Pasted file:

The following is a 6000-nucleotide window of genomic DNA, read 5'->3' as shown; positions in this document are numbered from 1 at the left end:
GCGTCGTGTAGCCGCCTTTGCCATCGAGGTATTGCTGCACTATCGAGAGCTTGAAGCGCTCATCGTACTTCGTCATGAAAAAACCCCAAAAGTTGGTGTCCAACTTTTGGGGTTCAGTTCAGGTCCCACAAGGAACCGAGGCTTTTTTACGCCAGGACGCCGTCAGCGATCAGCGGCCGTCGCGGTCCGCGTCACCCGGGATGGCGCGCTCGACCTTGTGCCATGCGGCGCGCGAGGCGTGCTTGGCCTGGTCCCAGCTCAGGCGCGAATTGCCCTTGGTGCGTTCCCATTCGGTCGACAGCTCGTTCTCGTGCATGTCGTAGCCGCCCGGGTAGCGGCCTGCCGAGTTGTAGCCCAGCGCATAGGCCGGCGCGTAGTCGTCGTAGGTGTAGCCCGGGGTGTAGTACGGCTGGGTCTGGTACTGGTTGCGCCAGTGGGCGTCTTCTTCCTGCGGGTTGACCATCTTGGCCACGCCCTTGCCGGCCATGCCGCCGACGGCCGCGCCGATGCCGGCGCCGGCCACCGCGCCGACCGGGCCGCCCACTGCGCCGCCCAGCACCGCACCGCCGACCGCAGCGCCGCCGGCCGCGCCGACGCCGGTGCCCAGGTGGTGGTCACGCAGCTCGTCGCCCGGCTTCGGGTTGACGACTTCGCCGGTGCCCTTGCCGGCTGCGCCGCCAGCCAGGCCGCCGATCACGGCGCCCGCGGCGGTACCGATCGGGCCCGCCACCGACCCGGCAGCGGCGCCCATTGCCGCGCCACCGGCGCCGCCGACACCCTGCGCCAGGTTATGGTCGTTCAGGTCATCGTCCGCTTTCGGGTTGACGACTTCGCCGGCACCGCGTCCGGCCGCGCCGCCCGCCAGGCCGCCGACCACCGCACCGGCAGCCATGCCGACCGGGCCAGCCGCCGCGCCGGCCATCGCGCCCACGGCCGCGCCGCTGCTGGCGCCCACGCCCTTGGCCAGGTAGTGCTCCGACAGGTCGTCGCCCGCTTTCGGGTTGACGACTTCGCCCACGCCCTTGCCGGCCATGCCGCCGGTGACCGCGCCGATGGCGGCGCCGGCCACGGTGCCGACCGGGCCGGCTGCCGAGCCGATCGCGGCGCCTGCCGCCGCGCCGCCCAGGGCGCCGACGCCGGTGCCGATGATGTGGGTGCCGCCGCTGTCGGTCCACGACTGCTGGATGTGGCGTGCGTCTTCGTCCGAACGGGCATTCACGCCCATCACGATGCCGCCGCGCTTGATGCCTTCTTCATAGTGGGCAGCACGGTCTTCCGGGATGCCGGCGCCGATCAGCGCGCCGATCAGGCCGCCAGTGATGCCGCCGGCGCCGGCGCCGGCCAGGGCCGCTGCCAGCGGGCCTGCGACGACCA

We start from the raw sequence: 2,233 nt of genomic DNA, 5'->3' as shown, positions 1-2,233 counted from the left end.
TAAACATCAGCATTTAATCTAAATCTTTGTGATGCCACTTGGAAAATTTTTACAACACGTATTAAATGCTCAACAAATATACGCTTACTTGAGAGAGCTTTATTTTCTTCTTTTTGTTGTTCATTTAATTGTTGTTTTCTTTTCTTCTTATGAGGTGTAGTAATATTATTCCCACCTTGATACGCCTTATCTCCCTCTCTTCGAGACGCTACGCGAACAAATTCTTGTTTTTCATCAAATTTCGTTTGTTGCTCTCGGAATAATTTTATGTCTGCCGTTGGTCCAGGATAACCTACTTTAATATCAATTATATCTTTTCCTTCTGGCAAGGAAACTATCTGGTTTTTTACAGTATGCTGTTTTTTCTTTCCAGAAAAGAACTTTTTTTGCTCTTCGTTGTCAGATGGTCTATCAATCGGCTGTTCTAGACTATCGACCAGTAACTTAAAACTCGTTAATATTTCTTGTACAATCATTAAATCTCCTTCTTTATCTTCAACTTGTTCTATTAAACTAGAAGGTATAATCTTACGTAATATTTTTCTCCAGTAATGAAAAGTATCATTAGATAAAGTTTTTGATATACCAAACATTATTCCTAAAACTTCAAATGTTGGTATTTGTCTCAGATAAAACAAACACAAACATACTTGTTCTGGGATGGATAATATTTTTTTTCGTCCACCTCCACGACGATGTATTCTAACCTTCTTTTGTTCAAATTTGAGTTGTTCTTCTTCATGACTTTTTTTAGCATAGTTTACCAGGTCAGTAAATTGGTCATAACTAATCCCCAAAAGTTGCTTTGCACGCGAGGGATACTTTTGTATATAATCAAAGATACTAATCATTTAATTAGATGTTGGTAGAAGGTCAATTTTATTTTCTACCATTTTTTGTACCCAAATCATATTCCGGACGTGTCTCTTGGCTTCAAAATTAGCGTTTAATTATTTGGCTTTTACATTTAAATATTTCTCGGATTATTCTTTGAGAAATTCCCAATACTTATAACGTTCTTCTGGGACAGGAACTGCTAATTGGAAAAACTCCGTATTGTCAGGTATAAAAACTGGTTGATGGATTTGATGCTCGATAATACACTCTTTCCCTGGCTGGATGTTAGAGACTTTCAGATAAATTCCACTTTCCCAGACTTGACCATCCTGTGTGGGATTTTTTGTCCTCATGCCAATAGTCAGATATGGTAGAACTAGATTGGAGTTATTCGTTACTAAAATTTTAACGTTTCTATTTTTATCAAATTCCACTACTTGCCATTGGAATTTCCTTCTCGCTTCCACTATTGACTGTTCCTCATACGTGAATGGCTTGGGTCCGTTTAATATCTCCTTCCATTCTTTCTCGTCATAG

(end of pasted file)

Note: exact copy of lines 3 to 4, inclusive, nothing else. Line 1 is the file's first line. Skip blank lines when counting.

We start from the raw sequence: 2,233 nt of genomic DNA, 5'->3' as shown, positions 1-2,233 counted from the left end.
TAAACATCAGCATTTAATCTAAATCTTTGTGATGCCACTTGGAAAATTTTTACAACACGTATTAAATGCTCAACAAATATACGCTTACTTGAGAGAGCTTTATTTTCTTCTTTTTGTTGTTCATTTAATTGTTGTTTTCTTTTCTTCTTATGAGGTGTAGTAATATTATTCCCACCTTGATACGCCTTATCTCCCTCTCTTCGAGACGCTACGCGAACAAATTCTTGTTTTTCATCAAATTTCGTTTGTTGCTCTCGGAATAATTTTATGTCTGCCGTTGGTCCAGGATAACCTACTTTAATATCAATTATATCTTTTCCTTCTGGCAAGGAAACTATCTGGTTTTTTACAGTATGCTGTTTTTTCTTTCCAGAAAAGAACTTTTTTTGCTCTTCGTTGTCAGATGGTCTATCAATCGGCTGTTCTAGACTATCGACCAGTAACTTAAAACTCGTTAATATTTCTTGTACAATCATTAAATCTCCTTCTTTATCTTCAACTTGTTCTATTAAACTAGAAGGTATAATCTTACGTAATATTTTTCTCCAGTAATGAAAAGTATCATTAGATAAAGTTTTTGATATACCAAACATTATTCCTAAAACTTCAAATGTTGGTATTTGTCTCAGATAAAACAAACACAAACATACTTGTTCTGGGATGGATAATATTTTTTTTCGTCCACCTCCACGACGATGTATTCTAACCTTCTTTTGTTCAAATTTGAGTTGTTCTTCTTCATGACTTTTTTTAGCATAGTTTACCAGGTCAGTAAATTGGTCATAACTAATCCCCAAAAGTTGCTTTGCACGCGAGGGATACTTTTGTATATAATCAAAGATACTAATCATTTAATTAGATGTTGGTAGAAGGTCAATTTTATTTTCTACCATTTTTTGTACCCAAATCATATTCCGGACGTGTCTCTTGGCTTCAAAATTAGCGTTTAATTATTTGGCTTTTACATTTAAATATTTCTCGGATTATTCTTTGAGAAATTCCCAATACTTATAACGTTCTTCTGGGACAGGAACTGCTAATTGGAAAAACTCCGTATTGTCAGGTATAAAAACTGGTTGATGGATTTGATGCTCGATAATACACTCTTTCCCTGGCTGGATGTTAGAGACTTTCAGATAAATTCCACTTTCCCAGACTTGACCATCCTGTGTGGGATTTTTTGTCCTCATGCCAATAGTCAGATATGGTAGAACTAGATTGGAGTTATTCGTTACTAAAATTTTAACGTTTCTATTTTTATCAAATTCCACTACTTGCCATTGGAATTTCCTTCTCGCTTCCACTATTGACTGTTCCTCATACGTGAATGGCTTGGGTCCGTTTAATATCTCCTTCCATTCTTTCTCGTCATAG